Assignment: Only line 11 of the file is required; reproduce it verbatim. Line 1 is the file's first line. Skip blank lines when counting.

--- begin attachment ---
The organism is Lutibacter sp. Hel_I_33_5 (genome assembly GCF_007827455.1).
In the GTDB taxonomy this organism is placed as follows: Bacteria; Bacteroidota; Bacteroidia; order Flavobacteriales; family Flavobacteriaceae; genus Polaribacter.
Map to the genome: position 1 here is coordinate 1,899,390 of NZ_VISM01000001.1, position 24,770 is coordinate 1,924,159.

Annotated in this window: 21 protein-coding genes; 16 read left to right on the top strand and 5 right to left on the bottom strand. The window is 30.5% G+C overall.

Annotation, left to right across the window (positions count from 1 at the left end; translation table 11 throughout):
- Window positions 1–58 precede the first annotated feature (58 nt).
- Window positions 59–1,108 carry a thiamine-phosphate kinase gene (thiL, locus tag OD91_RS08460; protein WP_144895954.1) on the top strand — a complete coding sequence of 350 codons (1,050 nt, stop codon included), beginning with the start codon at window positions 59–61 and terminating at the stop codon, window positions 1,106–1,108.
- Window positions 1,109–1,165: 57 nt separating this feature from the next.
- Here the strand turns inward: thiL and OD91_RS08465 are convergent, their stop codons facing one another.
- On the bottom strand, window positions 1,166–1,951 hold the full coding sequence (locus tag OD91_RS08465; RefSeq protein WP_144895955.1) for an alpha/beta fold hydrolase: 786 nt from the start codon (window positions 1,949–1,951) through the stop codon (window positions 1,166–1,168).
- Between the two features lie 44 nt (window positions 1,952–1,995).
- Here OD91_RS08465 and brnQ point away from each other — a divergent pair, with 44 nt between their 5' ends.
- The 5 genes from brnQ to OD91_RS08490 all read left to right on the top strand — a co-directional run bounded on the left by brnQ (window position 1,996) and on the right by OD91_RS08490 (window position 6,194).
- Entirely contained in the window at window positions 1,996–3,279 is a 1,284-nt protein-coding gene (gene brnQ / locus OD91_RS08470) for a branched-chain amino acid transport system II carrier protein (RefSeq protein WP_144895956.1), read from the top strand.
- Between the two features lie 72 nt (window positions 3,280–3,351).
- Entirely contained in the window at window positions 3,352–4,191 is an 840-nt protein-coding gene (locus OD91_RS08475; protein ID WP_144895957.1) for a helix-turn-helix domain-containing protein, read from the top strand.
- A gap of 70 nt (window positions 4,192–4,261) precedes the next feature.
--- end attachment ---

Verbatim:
- Between the two features lie 44 nt (window positions 1,952–1,995).